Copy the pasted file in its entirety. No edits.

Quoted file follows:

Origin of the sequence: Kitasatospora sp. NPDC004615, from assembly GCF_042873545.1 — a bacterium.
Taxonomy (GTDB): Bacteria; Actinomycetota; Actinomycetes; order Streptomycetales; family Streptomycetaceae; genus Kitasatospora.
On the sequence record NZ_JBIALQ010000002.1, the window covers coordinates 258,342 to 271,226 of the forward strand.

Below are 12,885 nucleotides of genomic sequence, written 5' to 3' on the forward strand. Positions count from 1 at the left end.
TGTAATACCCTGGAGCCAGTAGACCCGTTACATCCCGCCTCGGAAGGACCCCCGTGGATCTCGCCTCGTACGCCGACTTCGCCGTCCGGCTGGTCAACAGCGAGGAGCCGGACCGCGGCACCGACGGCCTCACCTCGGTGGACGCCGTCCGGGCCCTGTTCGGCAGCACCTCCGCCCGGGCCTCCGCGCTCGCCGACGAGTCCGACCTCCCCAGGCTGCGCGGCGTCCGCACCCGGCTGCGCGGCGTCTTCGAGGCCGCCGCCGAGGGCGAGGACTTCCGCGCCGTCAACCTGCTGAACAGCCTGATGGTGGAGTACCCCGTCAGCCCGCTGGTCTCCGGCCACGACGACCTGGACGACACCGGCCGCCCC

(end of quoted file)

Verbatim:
Origin of the sequence: Kitasatospora sp. NPDC004615, from assembly GCF_042873545.1 — a bacterium.
Taxonomy (GTDB): Bacteria; Actinomycetota; Actinomycetes; order Streptomycetales; family Streptomycetaceae; genus Kitasatospora.
On the sequence record NZ_JBIALQ010000002.1, the window covers coordinates 258,342 to 271,226 of the forward strand.

Below are 12,885 nucleotides of genomic sequence, written 5' to 3' on the forward strand. Positions count from 1 at the left end.
TGTAATACCCTGGAGCCAGTAGACCCGTTACATCCCGCCTCGGAAGGACCCCCGTGGATCTCGCCTCGTACGCCGACTTCGCCGTCCGGCTGGTCAACAGCGAGGAGCCGGACCGCGGCACCGACGGCCTCACCTCGGTGGACGCCGTCCGGGCCCTGTTCGGCAGCACCTCCGCCCGGGCCTCCGCGCTCGCCGACGAGTCCGACCTCCCCAGGCTGCGCGGCGTCCGCACCCGGCTGCGCGGCGTCTTCGAGGCCGCCGCCGAGGGCGAGGACTTCCGCGCCGTCAACCTGCTGAACAGCCTGATGGTGGAGTACCCCGTCAGCCCGCTGGTCTCCGGCCACGACGACCTGGACGACACCGGCCGCCCC